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Back in May, it was suggested that Delta would be restarting services to China from the beginning of this month but 1 June came and went and there was no sign that Delta was ready to head back to China. Now, in an announcement put out today, Delta has confirmed that it's restarting operations to Shanghai later this week...but they're restarting with a twist.
As of today, Delta is operating two more routes between the United States and Europe than it operated last week (it plans to offer nine transatlantic routes in June) and the airline's president told yesterday's employee virtual town hall that Delta would be modifying its operations to/from South Africa to include Cape Town when those services resume.
Delta is the proud operator of 18 Boeing 777 aircraft and it has refitted each of these aircraft with its highly acclaimed "Delta One Suites" that have taken US airline premium cabins to a whole new level. With that in mind, it's more than a little surprising to see Delta announce that it will be retiring all 18 of these aircraft by the end of this year.
Yesterday, I wrote about United Airlines heading to the stock market to raise up to $1.1 billion to add to the $5 billion the US government just handed the airline, and now it's Delta's turn to tap up big investors for more cash as it announces a bond issue and a new Term Loan B facility which will total an impressive $3 billion.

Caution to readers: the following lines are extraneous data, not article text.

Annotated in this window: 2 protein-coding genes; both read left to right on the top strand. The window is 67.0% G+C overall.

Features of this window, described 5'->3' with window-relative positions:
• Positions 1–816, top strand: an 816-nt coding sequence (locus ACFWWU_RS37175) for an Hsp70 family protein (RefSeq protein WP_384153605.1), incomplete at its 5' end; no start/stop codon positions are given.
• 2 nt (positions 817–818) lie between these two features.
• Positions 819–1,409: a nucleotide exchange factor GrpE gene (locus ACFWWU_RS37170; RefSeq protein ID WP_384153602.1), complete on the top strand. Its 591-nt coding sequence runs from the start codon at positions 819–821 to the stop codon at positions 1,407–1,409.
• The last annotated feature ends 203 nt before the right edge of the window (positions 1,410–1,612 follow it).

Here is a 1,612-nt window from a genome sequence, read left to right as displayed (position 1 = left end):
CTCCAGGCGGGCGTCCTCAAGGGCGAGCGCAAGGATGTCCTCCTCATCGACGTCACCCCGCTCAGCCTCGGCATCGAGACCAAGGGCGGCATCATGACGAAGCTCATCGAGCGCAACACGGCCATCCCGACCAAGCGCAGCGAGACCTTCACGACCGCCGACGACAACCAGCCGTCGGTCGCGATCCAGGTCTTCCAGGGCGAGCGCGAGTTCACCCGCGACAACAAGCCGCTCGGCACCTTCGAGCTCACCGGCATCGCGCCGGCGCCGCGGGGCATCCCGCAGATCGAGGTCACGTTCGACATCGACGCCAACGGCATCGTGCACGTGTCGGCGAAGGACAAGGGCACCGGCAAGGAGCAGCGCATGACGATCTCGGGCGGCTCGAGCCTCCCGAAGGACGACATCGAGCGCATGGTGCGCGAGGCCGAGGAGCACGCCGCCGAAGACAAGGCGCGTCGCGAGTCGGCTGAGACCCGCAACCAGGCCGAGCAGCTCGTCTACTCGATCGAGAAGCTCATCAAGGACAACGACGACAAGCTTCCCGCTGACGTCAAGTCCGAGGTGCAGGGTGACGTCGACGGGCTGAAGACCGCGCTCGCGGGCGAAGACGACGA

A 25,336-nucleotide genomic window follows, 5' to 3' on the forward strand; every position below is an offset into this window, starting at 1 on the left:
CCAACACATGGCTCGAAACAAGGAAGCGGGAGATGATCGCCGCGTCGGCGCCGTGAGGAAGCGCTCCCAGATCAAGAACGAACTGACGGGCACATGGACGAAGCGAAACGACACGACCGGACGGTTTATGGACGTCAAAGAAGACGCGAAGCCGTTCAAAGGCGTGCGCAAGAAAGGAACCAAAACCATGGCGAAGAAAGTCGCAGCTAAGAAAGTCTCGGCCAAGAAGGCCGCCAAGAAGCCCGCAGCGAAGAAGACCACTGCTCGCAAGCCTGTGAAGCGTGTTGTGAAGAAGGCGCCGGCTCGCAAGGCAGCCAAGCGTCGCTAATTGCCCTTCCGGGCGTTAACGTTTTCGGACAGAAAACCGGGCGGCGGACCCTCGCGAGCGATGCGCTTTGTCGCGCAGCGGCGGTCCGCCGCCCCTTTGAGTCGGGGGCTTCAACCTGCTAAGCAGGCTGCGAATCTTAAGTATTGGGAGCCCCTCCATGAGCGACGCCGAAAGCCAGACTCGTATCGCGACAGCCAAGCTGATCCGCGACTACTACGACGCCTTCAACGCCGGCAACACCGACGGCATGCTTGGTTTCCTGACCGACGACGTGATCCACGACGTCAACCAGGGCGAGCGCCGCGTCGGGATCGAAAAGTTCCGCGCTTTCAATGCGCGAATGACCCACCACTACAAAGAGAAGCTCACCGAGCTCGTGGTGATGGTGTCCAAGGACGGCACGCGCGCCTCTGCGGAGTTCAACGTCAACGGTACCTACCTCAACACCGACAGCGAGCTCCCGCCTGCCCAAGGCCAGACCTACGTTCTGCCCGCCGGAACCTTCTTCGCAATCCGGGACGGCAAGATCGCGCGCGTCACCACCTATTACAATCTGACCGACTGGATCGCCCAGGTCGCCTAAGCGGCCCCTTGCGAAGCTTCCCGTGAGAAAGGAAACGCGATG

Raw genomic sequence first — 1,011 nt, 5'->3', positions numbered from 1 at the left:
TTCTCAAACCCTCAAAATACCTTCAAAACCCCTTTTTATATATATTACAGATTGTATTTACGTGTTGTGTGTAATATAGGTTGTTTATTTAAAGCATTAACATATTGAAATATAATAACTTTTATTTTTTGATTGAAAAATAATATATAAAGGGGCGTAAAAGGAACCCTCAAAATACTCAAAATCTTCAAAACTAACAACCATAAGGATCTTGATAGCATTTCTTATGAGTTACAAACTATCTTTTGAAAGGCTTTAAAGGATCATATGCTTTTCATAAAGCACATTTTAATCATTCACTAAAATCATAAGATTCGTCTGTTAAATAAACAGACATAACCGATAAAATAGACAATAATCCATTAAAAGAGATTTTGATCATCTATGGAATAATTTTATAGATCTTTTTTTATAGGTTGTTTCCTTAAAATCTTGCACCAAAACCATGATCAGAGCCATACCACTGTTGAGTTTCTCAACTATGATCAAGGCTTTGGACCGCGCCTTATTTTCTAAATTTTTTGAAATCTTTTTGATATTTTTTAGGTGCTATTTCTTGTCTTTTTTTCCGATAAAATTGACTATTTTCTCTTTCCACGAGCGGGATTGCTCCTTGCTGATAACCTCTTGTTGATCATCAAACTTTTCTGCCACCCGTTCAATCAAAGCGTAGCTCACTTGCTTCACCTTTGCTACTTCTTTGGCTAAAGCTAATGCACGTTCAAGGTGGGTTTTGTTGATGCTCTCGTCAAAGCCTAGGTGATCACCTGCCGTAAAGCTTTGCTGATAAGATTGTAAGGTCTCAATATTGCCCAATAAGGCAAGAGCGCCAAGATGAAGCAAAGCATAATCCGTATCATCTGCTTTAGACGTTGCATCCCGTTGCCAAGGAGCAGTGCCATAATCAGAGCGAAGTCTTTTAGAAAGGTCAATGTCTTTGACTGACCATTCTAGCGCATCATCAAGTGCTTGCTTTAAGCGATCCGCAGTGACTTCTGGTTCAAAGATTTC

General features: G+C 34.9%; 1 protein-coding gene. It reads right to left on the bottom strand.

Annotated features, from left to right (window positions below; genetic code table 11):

Delta has just announced a series of new measures which it hopes will help passengers to continue practice social distancing in the air as well as on the ground. These measures include pausing advance complimentary upgrades and blocking seats in most cabins across the airline's remaining route network.
Delta has just announced that, following a review of its current fee waiver policies, it has decided to extend the change fee waiver period for select bookings through to May 2022. That's a date that's well over two years away and when you see which bookings get this exemption you'll also see that this isn't a cash reservation exercise by Delta - this appears to be a genuinely nice move.
Following the news that the United States is banning select travelers from entering the country if they have been traveling in any one of the 26 European countries signed up to the Schengen Agreement in the past 14 days, Delta is waiving change fees for bookings to/from certain European counties...including some countries not included in the ban.
American Airlines was the first US legacy carrier to waive change fees for travel across its network and now that Delta and United have both caught up and issued their own change fee waivers I thought that I may be helpful to show what all three carriers are offering in one single post.
I'm in the process of putting together a post showing exactly what each of the 3 US legacy carriers is offering with their "Change Fee Waivers" that have recently been announced, but there's one particular aspect of Delta's waiver that I'm struggling to understand because, to me, it looks more than a little odd...but I may be missing something.